So far in 2014, Hendricks is 6-4 with a 3.90 ERA and a strikeout-to-walk ratio above 3-to-1. When he's spotting his pitches, he can be really hard to beat. The only time Hendricks falls into trouble is when he's trying to spot pitches and leaves them out over the plate too much. 

    If pitchers Jason Hammel and/or Jeff Samardzija are traded this July, Hendricks could join the major league rotation this season. He appears to almost be major league-ready, and the club would love to see what they have in him. Should he get the call up and pitch well in 2014, he could secure a starting spot next season.

12. Christian Villanueva, 3B

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    One of many third-base prospects in the Cubs' farm system, Villanueva has a lot of pressure on him. He's third or fourth in line in terms of third basemen, so he has quite the challenge ahead of him. In Triple-A this season, he hasn't fully stepped up yet. 

    In 2014, Villanueva is hitting .222 with five home runs and 21 RBI. In past seasons, like in 2013 when he hit 19 home runs, Villanueva showed power upside, so he needs to get back to that if he wants to get a call-up in the next year or so.

11. Jeimer Candelario, 3B

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    Another third-base prospect for the Cubs, Candelario projects as a better player than Villanueva but is further away from the major leagues. In terms of production this season, Candelario hasn't shown the organization much.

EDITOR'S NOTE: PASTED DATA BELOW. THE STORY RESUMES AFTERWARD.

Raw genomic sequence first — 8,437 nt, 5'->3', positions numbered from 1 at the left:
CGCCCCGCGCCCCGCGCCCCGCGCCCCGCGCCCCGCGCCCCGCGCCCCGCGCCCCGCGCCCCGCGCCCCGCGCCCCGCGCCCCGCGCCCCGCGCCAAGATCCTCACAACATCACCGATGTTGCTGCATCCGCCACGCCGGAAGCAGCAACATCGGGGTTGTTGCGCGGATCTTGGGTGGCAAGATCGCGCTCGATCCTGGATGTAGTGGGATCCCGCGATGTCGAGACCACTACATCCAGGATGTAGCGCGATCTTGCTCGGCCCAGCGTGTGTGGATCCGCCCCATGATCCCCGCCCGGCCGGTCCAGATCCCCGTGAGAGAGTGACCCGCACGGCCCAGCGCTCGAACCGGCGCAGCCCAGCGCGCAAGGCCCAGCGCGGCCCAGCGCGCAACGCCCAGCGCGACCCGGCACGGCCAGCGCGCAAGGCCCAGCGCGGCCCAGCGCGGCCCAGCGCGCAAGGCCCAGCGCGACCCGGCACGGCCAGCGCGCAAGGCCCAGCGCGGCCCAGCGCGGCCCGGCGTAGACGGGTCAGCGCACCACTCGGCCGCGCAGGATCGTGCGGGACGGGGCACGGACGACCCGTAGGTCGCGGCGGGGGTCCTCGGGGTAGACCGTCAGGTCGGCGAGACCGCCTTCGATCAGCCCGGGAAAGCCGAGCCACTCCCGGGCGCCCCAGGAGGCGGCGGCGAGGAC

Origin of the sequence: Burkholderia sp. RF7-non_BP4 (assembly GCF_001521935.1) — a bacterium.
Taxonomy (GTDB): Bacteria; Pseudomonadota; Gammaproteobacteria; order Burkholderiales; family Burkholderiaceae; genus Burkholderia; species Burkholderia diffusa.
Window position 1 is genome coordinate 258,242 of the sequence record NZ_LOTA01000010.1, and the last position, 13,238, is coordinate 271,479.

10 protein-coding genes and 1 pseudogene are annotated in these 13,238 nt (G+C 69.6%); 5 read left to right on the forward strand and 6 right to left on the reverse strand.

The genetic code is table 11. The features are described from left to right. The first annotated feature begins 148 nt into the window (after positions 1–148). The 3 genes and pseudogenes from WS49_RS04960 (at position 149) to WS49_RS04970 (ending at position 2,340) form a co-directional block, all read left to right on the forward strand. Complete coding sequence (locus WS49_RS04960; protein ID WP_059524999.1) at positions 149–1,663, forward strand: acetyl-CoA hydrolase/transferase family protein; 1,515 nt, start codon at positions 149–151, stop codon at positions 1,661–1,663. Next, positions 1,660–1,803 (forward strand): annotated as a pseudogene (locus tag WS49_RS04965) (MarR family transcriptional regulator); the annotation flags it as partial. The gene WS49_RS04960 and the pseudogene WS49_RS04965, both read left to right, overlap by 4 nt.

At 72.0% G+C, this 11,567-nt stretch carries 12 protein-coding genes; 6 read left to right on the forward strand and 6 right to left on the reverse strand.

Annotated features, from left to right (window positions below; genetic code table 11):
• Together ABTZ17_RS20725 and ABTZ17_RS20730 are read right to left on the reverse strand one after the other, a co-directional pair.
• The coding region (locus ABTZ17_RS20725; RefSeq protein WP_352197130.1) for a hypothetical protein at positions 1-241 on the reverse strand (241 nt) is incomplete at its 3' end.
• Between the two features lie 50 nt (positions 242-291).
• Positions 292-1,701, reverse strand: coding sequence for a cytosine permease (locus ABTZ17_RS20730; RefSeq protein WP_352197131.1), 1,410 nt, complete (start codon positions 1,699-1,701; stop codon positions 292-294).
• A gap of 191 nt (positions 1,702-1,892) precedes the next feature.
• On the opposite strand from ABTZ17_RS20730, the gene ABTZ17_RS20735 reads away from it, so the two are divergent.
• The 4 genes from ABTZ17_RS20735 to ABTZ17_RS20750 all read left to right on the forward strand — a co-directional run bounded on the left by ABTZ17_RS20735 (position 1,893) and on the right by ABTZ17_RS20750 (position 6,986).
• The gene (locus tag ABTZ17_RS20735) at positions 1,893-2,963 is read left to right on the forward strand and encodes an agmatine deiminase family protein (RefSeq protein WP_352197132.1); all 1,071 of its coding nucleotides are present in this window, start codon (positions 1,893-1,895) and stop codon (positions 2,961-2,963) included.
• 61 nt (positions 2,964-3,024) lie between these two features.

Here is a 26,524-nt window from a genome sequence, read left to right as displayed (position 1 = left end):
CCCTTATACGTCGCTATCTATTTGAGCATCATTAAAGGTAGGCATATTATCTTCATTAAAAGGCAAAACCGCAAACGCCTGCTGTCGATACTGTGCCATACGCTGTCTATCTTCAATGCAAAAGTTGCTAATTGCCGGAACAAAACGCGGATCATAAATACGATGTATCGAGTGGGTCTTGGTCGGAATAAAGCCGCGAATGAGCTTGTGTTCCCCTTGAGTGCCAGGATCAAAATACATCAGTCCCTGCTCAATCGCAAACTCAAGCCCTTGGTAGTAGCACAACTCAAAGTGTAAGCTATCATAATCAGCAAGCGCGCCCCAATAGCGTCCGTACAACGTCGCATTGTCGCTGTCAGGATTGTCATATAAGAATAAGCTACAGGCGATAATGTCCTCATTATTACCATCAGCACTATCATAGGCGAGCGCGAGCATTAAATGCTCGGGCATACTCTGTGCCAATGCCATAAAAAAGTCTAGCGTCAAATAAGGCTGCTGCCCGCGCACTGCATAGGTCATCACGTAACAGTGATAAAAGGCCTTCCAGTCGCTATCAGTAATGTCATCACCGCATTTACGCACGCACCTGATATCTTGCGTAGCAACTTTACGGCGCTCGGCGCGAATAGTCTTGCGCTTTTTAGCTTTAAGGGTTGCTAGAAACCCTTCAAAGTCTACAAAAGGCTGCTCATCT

The 20-year-old is hitting just .202 this season with five home runs and 26 RBI. One positive is that Candelario has drawn 23 walks while striking out 41 times. If he can work his batting average up, his plate approach could make him an asset on the major league roster in time.

10. Dan Vogelbach, 1B

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    Vogelbach is known for having a great plate approach despite only being 21 years old. While he still needs to refine some of his tools, his ability to see pitches and get on base at a high clip projects him as a very solid player at the next level. 

    While the Cubs currently have Anthony Rizzo to man first base, Vogelbach is currently viewed as a backup plan and potential trade bait, likely to an American League team. So far in High-A ball, Vogelbach is hitting .276 with five home runs and 25 RBI.

9. Arodys Vizcaino, RHP

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    Morry Gash/Associated Press